Thursday, January 14, 2010


As I write this, I've graded the final exams for one of my three Algebra 2 classes. I'm going to schedule this post to show up on the blog as my last Algebra 2 class starts its final tomorrow, so that none of my students could possibly stumble upon this post and have an advantage when taking the test.

My final consists of a department-wide 15-question multiple choice section, as well as a Darren-made 15-question short answer section. Students did the multiple guess part first, then started the short answer part.

The second question on the short answer section (so there's no excuse for brains having already been turned to mush) was something like this: |something|=-6x . It doesn't matter what was in the absolute value sign, but it was something simple and linear like x-5. Since you, my reader, don't know what was in the absolute value sign, you can't solve the problem, but I ask you this: what can you tell me about the answer x?

Look at the problem and think for a moment.

I understand it's been awhile since many of you have worked with absolute values, so here's what I'm looking for: since the absolute value of a real number is never negative, then x must be negative because -6 times a negative number would be positive.

Solving the problem would give two answers, one positive and one negative--the positive one is extraneous, meaning that when you substitute it back into the original equation it doesn't work.

This was one of the easiest problems on the test, and yet only 3 of my 30 or so students wrote down the correct answer (which is just the negative answer). Most did all this work and then didn't even take the time (and they had plenty of time) to substitute their answers back in to check them. To say I'm disappointed would be an understatement.


Anonymous said...

That is scary. But what frightens me more is the new education philosophy which will blame you for the students' lack of performance, despite the fact that you probably taught them the concept multiple times.

gbradley said...

I was going to say that x has to be negative, but then I see that you answered that in the body of your post.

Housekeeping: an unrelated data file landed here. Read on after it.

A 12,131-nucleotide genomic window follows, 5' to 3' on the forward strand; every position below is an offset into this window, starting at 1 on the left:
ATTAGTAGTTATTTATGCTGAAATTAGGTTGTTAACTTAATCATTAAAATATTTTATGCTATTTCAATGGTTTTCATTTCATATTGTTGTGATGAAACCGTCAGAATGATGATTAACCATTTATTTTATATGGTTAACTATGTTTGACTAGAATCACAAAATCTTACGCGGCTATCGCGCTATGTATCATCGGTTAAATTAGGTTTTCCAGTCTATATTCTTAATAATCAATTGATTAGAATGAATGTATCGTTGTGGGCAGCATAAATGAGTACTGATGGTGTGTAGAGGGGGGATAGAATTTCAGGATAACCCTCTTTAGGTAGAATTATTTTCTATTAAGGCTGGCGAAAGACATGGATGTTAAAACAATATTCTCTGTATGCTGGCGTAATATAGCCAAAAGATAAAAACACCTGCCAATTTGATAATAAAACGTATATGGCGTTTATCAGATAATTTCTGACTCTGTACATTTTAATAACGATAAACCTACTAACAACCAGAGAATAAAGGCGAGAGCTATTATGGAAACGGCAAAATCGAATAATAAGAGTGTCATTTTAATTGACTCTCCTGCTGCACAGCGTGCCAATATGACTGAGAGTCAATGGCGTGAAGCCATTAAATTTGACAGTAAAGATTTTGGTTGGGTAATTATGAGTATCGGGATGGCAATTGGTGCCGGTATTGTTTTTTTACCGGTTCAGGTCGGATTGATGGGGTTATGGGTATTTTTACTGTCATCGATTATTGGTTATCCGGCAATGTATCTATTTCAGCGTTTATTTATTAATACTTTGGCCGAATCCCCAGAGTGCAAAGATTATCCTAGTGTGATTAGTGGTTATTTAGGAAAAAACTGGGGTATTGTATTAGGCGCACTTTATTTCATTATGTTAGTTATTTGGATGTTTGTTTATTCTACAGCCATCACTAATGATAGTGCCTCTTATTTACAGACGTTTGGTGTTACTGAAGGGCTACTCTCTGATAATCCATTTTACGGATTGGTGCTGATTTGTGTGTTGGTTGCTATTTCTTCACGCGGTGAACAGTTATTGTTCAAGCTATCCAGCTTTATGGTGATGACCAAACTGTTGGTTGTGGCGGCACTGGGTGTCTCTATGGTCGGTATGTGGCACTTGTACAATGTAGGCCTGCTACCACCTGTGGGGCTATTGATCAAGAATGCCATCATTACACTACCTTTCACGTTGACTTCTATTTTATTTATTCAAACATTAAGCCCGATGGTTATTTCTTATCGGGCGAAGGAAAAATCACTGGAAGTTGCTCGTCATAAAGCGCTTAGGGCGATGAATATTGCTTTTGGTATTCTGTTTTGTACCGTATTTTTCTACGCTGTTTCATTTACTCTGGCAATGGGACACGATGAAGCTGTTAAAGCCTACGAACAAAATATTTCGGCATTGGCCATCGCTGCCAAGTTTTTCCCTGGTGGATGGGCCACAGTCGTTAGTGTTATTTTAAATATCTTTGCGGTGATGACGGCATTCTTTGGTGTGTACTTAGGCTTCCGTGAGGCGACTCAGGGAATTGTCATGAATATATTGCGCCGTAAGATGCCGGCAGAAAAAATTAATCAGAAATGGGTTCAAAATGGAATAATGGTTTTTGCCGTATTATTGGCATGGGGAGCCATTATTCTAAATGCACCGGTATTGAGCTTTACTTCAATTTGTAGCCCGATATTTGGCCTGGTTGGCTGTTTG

Maybe you can have a math post similar to the trivia posts, where you don't post the answer until a day late.

Anonymous said...

--> THINKING <-- about a problem first can very often help solve it. To paraphrase one of my math teachers, "None of these problems require heavy calculation. If you wind up with a page full of equations, stop, you're doing it wrong!"

gbradley said...

I polled the Bradley kids.
Both the 8th grader and the 6th grader knew x was negative. They think that a high proportion of their classmates would know it.

C T said...

I know the right answer now, but I'm pretty certain that I missed it on a test in my high school math class. I learned from my mistake and eventually got a BS in Math. So, don't lose heart. Kids have to learn to check their work at some point. Maybe some of your students just hit that point.

Skip said...

Sometimes I try to remember what I was like as a mark student in high school, and I'm quite certain I would have missed that problem. But, I kept studying and working, and now I'm pretty good at math.

Mr. W said...

Ahhh yes the ole "extraneous" solution. It gets most of my students too. I don't make it as obvious, but I tell them pretty straight forward that if there is a variable outside the absolute value, then you need to check it because most likely one won't work. And yet...

I will say that I am not sure how my students would have answered your question. Some would have probably said no solution right away because the absolute value equation was equal to a negative. The minds of high schoolers :-)